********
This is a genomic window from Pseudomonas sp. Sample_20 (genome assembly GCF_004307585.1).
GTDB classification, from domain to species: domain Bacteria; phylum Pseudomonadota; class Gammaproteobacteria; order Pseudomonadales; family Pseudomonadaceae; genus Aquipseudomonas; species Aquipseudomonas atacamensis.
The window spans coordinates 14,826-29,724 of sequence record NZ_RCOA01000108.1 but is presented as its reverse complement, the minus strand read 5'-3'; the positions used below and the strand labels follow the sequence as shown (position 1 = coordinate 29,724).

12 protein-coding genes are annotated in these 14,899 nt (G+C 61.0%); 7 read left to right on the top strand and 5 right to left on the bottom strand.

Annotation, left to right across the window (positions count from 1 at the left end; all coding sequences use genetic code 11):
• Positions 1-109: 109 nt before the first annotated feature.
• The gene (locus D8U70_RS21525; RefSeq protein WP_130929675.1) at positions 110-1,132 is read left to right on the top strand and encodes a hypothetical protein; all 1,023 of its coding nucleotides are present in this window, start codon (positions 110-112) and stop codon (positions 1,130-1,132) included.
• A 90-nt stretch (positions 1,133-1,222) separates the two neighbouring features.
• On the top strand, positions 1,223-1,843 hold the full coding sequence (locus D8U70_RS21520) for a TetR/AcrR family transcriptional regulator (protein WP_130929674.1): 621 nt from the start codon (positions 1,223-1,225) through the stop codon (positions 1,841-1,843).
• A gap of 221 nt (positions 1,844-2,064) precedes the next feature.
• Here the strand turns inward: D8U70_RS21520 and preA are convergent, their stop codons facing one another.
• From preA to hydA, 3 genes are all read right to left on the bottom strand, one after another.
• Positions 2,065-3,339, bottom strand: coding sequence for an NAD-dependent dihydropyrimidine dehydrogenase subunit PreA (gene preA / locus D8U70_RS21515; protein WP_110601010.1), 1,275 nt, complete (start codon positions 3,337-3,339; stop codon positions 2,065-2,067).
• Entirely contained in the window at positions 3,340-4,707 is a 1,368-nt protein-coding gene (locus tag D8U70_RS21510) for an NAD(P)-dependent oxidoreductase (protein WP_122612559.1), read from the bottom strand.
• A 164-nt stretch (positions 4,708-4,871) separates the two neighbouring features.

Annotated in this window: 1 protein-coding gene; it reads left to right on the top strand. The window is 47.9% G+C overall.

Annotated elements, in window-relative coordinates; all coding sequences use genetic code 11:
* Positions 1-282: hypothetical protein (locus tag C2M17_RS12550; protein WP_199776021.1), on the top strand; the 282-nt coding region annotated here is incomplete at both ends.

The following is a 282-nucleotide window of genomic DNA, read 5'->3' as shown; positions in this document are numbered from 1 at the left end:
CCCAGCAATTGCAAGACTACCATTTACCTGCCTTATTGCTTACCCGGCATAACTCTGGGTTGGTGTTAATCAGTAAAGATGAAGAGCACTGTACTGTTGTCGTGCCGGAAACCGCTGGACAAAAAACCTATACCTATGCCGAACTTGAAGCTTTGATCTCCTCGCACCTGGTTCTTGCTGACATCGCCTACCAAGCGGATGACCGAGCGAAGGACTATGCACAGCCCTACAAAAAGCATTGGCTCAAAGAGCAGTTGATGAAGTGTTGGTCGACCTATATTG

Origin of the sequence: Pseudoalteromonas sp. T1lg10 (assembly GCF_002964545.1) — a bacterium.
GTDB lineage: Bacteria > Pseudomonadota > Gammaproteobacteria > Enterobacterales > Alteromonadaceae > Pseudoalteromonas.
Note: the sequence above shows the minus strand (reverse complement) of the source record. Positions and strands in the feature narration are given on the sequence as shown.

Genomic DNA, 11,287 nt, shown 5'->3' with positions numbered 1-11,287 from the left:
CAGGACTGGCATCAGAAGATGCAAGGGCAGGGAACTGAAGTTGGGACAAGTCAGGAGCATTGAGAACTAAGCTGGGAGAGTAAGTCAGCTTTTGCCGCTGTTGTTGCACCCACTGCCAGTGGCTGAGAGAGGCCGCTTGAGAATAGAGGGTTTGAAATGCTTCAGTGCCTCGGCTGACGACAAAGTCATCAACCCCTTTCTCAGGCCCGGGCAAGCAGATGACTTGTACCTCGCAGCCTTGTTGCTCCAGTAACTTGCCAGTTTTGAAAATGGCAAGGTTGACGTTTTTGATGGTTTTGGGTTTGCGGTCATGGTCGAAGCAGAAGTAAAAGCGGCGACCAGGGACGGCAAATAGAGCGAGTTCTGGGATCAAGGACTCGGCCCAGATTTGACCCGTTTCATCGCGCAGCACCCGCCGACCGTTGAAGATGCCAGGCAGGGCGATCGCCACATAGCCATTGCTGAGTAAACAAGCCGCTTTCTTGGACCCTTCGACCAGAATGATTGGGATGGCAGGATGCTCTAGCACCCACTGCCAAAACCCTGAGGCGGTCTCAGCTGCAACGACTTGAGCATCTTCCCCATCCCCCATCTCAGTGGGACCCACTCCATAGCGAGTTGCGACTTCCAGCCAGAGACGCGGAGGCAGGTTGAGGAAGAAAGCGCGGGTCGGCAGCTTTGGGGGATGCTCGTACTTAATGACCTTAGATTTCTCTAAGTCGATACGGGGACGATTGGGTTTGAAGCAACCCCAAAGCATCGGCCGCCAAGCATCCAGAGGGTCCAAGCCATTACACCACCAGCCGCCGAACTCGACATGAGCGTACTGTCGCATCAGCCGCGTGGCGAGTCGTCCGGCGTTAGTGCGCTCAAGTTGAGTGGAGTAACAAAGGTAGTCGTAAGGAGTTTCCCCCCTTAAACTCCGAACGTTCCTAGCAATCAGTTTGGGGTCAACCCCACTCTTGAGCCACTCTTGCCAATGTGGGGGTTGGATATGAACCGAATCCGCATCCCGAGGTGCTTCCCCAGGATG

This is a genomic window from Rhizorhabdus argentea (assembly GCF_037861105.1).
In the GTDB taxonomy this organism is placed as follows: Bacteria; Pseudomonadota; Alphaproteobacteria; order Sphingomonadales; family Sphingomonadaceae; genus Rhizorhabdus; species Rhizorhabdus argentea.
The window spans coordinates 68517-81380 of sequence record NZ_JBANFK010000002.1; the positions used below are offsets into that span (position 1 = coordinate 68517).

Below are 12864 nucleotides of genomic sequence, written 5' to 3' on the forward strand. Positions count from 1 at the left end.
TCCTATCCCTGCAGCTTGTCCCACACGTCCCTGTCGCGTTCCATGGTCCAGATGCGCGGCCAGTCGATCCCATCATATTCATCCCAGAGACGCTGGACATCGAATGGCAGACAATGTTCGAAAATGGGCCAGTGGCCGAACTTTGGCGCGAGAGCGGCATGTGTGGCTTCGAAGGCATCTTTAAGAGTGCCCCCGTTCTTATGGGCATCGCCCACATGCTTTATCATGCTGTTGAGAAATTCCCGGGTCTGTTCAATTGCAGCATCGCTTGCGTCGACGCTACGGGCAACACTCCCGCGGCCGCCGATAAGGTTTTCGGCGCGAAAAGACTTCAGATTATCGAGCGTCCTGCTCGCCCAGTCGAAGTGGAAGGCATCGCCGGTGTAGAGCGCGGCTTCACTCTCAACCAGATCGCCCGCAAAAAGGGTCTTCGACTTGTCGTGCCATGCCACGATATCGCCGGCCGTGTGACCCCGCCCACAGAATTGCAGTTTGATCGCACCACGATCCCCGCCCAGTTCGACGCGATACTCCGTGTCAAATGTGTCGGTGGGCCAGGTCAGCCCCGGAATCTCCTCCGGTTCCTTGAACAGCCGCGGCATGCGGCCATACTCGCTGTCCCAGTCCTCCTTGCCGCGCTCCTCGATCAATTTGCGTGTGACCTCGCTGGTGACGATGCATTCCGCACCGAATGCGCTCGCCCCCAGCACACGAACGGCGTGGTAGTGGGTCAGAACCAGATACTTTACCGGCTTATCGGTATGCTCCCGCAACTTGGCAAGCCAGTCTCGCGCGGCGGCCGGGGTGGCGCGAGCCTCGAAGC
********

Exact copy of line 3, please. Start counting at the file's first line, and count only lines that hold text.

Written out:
The window spans coordinates 14,826-29,724 of sequence record NZ_RCOA01000108.1 but is presented as its reverse complement, the minus strand read 5'-3'; the positions used below and the strand labels follow the sequence as shown (position 1 = coordinate 29,724).